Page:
(5.8)

This does not violate relativity theory: the group velocity vg, i.e., the velocity at which an impulse is propagated, determines the speed of information propagation. As is well known,

(5.10)

The energy density of the classical scalar field is given by the following expression:

(5.11)

The energy density is always positive and behaves like the T44 component of the energy-momentum tensor; this formula like the other versions of the theory (some special V() instead of 1/2 µ2 2) is basic; its cosmological importance will be discussed below. By quantizing the plane wave solution, one finds that the wave can be treated as a collection of particles ("quanta"), where each particle has the following characteristics:

(5.12)

By virtue of the equivalence formula E = mc2, we can say that the particles have a mass

(5.13)

so that the term µ introduced in (5.7) is the quantum mechanical rest mass of the particles corresponding to the solution of (5.7) (up to a trivial factor of /c). The waves are longitudinal; the y and z components of grad are not involved in the propagation along the x-axis - compare this with a similar electromagnetic wave, which would be transverse: Ey = Hz = A cos ( t - kx). The scalar field has no intrinsic angular momentum, and the particles are called scalar particles.

We now turn to the second simple solution. Assume a static time-independent point source at the origin, f = B /r. It is easy to find a static (time-independent), spherically symmetric solution for . Equation (5.6) reduces to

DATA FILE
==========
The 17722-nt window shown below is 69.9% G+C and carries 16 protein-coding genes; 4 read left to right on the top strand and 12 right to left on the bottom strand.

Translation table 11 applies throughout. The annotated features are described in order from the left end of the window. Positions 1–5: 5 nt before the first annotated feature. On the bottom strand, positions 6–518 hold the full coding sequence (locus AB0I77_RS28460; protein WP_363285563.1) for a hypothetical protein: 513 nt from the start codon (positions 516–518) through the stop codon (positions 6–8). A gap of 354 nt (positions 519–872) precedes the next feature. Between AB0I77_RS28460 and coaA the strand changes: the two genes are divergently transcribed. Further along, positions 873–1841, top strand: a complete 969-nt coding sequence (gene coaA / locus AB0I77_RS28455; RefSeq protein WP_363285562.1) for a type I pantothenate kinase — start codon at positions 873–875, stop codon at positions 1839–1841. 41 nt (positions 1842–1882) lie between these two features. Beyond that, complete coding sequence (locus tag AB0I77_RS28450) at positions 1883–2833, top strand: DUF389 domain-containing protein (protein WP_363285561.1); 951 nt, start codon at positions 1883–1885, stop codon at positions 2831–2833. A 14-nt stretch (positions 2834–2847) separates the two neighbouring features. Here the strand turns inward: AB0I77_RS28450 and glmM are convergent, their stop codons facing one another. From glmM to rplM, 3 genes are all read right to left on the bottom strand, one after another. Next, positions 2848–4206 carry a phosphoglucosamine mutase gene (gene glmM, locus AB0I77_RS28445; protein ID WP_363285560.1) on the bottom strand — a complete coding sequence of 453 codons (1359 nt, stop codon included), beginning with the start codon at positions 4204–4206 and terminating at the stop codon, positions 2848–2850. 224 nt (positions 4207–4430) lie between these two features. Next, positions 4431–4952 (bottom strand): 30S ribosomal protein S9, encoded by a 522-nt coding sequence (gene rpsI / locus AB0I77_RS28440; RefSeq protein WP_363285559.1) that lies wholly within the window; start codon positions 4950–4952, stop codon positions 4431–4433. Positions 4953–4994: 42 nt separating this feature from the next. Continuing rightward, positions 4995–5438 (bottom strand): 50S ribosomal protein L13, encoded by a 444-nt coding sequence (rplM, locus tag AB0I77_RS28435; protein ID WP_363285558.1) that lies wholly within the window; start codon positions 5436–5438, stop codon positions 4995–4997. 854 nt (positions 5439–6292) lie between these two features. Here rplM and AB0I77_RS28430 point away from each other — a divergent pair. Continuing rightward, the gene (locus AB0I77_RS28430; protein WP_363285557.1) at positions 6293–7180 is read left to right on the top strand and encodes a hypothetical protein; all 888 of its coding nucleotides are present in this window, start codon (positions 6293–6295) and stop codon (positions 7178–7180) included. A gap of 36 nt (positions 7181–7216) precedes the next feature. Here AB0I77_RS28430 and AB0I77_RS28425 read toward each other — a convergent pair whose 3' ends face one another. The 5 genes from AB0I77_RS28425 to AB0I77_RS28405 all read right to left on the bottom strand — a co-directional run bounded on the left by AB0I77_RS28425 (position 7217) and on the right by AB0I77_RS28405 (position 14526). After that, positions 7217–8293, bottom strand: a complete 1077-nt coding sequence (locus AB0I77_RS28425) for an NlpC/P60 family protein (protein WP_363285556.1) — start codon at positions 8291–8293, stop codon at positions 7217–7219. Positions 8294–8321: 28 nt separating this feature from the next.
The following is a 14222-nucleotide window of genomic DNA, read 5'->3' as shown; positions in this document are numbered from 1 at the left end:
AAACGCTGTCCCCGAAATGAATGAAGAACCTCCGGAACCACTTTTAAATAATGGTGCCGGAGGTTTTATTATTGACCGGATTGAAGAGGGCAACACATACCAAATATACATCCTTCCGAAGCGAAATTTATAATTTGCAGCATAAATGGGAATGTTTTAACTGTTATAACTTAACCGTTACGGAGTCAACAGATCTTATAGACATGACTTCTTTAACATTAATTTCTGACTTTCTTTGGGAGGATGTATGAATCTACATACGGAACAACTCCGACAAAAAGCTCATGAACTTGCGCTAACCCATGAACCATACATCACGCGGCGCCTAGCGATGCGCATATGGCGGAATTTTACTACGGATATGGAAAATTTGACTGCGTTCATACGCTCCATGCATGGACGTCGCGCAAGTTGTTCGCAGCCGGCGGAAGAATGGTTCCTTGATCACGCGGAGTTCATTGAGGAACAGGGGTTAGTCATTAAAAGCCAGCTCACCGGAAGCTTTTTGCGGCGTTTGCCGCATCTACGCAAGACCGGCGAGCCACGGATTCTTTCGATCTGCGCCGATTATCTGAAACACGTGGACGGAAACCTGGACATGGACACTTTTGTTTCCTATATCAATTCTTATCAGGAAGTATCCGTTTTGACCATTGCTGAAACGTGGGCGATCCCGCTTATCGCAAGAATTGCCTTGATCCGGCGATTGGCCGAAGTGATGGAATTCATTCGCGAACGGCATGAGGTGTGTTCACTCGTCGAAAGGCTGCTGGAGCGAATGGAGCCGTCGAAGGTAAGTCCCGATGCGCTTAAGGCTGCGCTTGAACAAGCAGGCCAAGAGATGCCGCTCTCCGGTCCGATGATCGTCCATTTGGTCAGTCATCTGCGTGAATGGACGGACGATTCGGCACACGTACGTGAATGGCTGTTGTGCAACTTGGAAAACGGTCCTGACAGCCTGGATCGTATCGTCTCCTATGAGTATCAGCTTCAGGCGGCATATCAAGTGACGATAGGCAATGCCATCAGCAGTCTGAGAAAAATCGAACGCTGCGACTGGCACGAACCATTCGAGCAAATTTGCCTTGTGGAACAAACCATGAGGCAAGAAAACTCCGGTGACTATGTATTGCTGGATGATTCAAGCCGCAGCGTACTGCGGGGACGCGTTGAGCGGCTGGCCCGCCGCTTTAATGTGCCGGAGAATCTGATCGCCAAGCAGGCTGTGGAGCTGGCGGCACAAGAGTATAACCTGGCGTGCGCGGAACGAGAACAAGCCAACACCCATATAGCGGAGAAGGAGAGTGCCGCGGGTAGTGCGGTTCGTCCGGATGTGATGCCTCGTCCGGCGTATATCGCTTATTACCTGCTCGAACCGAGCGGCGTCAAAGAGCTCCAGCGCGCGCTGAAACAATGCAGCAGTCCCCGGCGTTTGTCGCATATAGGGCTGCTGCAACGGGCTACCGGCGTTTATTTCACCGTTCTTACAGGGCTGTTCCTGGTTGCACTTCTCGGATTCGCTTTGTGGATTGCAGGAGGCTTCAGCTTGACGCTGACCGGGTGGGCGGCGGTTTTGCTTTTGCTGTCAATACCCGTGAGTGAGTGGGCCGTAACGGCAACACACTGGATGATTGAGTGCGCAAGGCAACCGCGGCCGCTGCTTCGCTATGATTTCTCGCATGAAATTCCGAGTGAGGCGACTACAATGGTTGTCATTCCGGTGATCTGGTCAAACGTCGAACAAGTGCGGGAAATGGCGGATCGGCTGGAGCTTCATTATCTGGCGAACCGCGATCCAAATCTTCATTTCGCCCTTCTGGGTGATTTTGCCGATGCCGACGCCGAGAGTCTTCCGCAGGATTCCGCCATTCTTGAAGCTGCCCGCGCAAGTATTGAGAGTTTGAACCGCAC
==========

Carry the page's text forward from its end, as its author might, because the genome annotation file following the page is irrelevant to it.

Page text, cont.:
(5.14)

The solution to (5.14) is

(5.15)

So the second effect resulting from the insertion of µ in the right-hand side of the basic equation is that the interaction has a cutoff at a distance r0 = µ-1; by comparison with the Newton and Coulomb laws,

(5.16)

But once again we must emphasize that the most important qualitative difference (which is due to the fact that the vector electromagnetic potential has a time component) between the electrostatic field and a true scalar field is present even in the case µ = 0. The difference is that equal charges repel one another in the electrostatic case, while equal charges attract one another in the scalar case. A related effect is that a point electric charge has infinite positive energy, while a point scalar charge has infinite negative energy (in the classical theory).

The fact that equal charges attract one another in scalar field theory makes it similar to Newtonian gravitation, but, as mentioned above, detailed study shows that real gravitation (as in celestial mechanics) is not a scalar field.

We shall return to the mechanical picture of the scalar field below (Section 7), after a short historical note (Section 6).

5 n is the volume density of electrons; e is their charge. In the general case of different particles, = niei. Back.